Credit Suisse misses analysts’ expectations with 38% drop in net profit


LONDON – Credit Suisse on Thursday reported a 38% drop in third-quarter net profit on Thursday, but said it expected volatile market conditions to bolster its wealth management and banking divisions. investment in the future.Net profit attributable to shareholders was 546 million Swiss francs ($ 600 million) for the three months ending in late September, below the 679 million Swiss francs expected by analysts, according to Reuters Eikon.

It marks a 38% drop from net income for the third quarter of last year, although the bank’s results in that period were bolstered by the sale of its InvestLab fund platform to the Allfunds Group.

In the second quarter of 2020, net profit was 1.16 billion Swiss francs.

Speaking to CNBC on Thursday, Thomas Gottstein, CEO of Credit Suisse, said it was a “decent quarter.”

Other highlights of the quarter:

  • Net income fell 2% to 5.2 billion Swiss francs, from 5.3 billion francs a year ago;
  • The CET 1 ratio (measure of bank solvency) reached 13% against 12.4% a year ago.

The performance of Credit Suisse’s wealth management division disappointed, as strong transaction-based income was more than offset by lower fees and net interest income. The turnover of the closely watched division was down 10% year over year.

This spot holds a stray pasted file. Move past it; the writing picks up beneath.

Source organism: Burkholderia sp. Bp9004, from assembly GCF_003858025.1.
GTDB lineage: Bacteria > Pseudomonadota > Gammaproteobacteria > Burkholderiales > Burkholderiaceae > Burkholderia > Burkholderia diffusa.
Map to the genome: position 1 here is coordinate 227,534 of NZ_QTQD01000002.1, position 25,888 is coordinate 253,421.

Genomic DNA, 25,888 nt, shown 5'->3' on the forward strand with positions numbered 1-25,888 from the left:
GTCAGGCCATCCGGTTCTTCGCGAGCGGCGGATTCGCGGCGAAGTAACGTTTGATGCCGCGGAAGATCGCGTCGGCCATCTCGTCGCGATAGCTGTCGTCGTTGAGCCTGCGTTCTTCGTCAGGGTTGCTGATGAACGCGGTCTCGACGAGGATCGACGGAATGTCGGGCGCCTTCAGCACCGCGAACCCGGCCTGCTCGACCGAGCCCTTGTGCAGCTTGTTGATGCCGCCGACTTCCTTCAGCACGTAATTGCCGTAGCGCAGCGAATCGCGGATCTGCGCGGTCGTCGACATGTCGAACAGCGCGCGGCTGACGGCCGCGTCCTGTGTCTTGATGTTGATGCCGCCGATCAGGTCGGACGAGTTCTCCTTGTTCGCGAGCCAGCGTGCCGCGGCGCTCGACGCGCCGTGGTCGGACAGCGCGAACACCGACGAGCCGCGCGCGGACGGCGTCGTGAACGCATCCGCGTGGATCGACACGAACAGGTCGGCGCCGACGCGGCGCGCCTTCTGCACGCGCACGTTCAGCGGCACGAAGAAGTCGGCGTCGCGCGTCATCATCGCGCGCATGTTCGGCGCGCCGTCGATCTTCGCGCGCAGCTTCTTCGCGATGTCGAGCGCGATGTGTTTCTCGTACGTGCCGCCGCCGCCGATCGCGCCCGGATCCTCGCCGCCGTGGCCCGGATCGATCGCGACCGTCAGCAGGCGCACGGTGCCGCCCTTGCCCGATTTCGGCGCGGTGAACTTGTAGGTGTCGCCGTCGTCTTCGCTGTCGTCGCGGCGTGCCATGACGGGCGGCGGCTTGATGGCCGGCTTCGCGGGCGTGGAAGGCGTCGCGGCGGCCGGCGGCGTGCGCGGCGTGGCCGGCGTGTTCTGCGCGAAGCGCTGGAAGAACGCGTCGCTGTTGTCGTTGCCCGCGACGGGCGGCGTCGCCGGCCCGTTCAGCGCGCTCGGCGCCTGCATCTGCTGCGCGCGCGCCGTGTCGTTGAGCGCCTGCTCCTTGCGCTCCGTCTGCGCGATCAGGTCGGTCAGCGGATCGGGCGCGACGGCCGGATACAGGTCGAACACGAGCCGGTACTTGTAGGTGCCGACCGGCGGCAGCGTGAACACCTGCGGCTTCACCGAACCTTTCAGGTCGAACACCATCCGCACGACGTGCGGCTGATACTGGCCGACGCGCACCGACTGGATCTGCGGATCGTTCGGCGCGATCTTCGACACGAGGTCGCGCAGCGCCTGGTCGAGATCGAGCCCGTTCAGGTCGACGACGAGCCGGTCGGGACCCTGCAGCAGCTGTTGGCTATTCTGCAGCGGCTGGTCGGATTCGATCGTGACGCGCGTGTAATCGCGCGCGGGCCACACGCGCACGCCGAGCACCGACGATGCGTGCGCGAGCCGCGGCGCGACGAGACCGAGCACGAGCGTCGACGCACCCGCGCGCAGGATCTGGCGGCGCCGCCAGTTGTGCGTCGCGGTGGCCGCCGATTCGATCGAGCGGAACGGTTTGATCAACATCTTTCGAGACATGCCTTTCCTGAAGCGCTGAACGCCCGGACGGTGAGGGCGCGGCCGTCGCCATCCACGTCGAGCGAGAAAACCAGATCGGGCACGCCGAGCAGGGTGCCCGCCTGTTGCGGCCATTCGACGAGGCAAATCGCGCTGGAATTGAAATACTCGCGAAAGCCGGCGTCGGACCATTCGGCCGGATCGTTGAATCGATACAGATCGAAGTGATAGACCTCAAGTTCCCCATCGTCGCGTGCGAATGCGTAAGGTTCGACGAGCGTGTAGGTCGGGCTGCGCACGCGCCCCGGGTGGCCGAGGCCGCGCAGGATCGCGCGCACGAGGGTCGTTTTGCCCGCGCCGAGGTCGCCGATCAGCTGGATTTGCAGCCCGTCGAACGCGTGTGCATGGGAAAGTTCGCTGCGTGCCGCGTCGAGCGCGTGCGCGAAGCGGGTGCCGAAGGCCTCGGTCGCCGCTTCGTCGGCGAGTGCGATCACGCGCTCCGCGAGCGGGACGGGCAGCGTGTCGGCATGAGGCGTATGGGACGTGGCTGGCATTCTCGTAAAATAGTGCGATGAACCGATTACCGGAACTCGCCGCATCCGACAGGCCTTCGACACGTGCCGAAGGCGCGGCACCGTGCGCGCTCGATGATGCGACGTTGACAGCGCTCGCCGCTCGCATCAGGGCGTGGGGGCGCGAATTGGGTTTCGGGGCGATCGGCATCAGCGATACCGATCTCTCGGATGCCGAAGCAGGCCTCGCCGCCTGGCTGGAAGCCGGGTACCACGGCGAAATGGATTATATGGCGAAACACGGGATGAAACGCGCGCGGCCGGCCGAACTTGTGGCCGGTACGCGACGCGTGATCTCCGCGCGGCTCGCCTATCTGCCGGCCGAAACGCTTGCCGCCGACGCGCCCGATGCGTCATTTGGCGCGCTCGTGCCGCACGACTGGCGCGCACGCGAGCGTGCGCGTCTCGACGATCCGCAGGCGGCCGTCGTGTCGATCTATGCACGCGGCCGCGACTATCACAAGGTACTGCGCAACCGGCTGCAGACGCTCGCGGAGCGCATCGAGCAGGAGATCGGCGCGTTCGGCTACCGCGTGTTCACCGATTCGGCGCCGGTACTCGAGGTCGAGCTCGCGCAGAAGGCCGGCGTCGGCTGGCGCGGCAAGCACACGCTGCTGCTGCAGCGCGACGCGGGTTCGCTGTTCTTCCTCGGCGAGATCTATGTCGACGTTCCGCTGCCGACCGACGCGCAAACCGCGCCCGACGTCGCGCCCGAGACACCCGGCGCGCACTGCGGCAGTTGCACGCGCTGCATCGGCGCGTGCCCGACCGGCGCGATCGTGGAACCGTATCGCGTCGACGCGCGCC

However, the bank’s investment banking division held up better, with net sales up 11% in the third quarter compared to last year, thanks to “constructive” market conditions and client activity. higher, mainly in Asia.

“Revenue in Asia now represents 20% of our overall global revenue, which is one of the highest of our peers… it’s very clear that Asia is much stronger than the rest of the world right now. Gottstein told CNBC’s Geoff Cutmore.

Fixed income sales and trading income increased 10% year over year, while equity sales and trading income grew 5%.

Going forward, the Swiss bank said it will support its customers “through the persistent COVID-19 pandemic and the resulting economic challenges.”

“We expect this environment to continue to drive high levels of transactional and trading activity, both in our wealth management and investment banking businesses, as our clients react to macroeconomic uncertainties,” the bank said in a statement.

Credit Suisse added that it plans to pay the second tranche of its 2019 dividend and resume its share buyback program in January, with the aim of repurchasing between CHF 1 and 1.5 billion of shares for the whole year.

Credit Suisse shares have fallen about 30% since the start of the year.


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